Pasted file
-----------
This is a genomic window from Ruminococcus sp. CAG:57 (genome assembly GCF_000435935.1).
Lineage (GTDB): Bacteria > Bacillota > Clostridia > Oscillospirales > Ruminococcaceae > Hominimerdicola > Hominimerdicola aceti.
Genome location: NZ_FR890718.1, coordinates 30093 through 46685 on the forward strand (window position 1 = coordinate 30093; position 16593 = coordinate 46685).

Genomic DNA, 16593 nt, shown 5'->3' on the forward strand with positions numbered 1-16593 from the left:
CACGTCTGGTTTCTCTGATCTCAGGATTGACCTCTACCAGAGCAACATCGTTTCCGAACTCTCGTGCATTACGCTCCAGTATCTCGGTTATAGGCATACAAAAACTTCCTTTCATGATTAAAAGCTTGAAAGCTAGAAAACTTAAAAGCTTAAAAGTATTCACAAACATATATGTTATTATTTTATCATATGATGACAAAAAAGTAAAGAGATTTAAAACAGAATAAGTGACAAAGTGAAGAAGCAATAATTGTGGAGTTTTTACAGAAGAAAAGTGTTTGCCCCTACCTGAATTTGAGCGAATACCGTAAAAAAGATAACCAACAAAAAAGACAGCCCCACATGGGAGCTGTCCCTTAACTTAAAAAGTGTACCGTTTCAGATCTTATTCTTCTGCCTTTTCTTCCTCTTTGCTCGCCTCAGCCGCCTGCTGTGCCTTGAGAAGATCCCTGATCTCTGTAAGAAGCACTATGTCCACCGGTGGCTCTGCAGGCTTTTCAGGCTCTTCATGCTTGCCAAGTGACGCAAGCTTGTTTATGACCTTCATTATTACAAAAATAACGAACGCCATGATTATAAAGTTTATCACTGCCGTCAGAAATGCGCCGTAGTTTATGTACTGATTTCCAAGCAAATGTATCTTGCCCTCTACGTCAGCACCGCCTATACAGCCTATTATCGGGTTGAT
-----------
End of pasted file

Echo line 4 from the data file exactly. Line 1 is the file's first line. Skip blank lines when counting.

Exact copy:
Genomic DNA, 16593 nt, shown 5'->3' on the forward strand with positions numbered 1-16593 from the left: